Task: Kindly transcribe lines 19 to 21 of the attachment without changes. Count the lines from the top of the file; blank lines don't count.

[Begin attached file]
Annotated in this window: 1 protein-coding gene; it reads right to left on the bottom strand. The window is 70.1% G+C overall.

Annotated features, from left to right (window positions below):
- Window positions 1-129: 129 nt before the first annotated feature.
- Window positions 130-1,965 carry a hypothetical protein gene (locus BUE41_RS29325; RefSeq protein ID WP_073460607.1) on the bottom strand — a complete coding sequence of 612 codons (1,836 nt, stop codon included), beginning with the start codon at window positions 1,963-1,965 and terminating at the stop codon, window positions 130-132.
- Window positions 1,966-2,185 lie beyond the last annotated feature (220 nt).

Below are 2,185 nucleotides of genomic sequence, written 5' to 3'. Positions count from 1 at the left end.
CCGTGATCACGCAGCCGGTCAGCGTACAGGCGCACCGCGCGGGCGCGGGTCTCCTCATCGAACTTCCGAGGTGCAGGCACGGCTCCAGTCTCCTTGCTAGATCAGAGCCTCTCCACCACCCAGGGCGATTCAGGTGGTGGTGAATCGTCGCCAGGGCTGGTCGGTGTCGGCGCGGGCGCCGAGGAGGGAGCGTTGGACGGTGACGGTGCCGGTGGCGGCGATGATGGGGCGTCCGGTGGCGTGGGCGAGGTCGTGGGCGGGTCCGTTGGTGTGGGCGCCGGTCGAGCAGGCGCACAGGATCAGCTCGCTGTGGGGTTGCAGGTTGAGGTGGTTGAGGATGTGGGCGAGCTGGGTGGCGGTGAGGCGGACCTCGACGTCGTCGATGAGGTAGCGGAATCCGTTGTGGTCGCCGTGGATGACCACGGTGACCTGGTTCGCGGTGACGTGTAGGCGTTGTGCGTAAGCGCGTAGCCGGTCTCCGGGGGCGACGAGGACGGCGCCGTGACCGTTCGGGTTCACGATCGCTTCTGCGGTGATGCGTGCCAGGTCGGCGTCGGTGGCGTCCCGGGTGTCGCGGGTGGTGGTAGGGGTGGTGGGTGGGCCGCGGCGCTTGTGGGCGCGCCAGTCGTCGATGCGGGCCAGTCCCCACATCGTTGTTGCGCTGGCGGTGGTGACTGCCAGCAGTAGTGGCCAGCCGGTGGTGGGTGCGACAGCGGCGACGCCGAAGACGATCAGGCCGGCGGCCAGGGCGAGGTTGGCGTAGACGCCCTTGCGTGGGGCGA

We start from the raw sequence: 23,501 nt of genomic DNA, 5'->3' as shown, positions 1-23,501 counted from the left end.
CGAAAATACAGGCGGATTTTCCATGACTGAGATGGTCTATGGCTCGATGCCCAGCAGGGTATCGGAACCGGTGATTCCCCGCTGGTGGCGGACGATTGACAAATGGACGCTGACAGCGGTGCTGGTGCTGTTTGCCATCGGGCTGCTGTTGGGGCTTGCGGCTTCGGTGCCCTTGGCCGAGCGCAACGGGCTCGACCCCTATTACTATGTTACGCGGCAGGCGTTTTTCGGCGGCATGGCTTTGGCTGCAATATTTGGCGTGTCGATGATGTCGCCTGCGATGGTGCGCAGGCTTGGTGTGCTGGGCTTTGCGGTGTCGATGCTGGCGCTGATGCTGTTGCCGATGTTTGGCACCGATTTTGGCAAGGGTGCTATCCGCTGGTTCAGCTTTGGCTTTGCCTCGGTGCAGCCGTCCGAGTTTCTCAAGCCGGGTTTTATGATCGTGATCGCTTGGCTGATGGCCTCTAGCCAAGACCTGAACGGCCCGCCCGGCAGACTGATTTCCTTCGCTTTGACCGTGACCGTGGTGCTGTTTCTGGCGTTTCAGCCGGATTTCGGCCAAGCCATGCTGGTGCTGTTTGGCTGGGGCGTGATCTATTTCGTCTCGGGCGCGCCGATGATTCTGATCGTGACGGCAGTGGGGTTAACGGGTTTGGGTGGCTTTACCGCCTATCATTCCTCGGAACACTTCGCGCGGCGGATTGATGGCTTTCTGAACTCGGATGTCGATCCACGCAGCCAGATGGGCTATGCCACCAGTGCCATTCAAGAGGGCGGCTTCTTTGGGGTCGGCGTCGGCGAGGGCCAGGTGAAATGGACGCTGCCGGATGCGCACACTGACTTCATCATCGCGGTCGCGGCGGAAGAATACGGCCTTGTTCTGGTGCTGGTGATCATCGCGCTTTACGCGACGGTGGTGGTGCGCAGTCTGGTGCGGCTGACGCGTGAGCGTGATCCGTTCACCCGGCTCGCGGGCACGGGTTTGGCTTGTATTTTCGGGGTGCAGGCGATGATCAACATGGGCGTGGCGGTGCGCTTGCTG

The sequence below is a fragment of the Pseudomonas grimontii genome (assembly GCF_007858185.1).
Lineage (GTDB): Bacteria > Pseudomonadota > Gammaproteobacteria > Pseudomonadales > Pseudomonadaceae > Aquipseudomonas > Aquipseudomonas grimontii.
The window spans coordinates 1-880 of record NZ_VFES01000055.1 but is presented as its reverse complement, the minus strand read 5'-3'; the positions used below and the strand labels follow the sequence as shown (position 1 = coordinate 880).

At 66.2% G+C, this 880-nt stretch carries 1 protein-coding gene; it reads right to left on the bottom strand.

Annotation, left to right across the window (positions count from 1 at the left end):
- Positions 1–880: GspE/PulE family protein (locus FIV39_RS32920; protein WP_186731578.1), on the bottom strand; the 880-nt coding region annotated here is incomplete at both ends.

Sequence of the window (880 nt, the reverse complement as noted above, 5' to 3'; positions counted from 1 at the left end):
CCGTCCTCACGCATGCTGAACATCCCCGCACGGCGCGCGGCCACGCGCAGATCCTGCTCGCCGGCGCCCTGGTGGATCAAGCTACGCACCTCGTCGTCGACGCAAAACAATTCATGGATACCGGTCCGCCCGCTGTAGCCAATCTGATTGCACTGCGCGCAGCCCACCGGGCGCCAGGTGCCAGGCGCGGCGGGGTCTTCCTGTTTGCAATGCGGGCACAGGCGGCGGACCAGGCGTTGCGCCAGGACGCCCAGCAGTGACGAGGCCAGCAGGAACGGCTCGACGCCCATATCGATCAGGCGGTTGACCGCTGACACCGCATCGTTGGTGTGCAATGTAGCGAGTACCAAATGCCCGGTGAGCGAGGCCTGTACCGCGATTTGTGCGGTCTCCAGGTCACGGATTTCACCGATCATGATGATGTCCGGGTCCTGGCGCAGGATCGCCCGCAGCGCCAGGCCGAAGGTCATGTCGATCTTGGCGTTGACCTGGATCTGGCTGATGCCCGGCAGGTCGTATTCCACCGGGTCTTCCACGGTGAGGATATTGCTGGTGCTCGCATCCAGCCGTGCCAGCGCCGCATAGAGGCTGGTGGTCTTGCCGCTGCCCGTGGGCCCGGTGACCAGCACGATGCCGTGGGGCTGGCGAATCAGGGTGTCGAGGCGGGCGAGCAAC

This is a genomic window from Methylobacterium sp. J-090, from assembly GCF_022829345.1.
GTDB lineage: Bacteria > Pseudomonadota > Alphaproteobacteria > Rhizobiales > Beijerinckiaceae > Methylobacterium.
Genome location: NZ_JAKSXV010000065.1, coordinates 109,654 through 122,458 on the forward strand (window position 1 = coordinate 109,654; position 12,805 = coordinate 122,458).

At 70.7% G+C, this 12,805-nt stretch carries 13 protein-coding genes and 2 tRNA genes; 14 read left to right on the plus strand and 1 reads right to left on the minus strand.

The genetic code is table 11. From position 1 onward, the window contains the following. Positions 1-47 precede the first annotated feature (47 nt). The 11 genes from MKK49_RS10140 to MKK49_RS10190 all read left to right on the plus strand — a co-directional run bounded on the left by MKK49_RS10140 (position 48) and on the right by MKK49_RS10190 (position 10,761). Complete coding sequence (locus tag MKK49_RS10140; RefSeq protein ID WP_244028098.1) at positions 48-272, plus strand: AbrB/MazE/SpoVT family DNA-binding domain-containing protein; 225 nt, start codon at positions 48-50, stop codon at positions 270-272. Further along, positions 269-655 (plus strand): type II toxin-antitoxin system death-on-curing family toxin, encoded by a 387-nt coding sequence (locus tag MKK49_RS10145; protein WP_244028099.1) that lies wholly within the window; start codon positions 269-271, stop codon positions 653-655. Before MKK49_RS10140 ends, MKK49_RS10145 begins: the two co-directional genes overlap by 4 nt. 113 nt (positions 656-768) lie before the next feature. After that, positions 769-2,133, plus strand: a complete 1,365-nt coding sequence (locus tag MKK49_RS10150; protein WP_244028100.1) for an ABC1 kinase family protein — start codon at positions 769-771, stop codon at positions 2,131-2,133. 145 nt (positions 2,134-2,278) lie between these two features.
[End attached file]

GTDB lineage: Bacteria > Pseudomonadota > Alphaproteobacteria > Rhizobiales > Beijerinckiaceae > Methylobacterium.
Genome location: NZ_JAKSXV010000065.1, coordinates 109,654 through 122,458 on the forward strand (window position 1 = coordinate 109,654; position 12,805 = coordinate 122,458).

At 70.7% G+C, this 12,805-nt stretch carries 13 protein-coding genes and 2 tRNA genes; 14 read left to right on the plus strand and 1 reads right to left on the minus strand.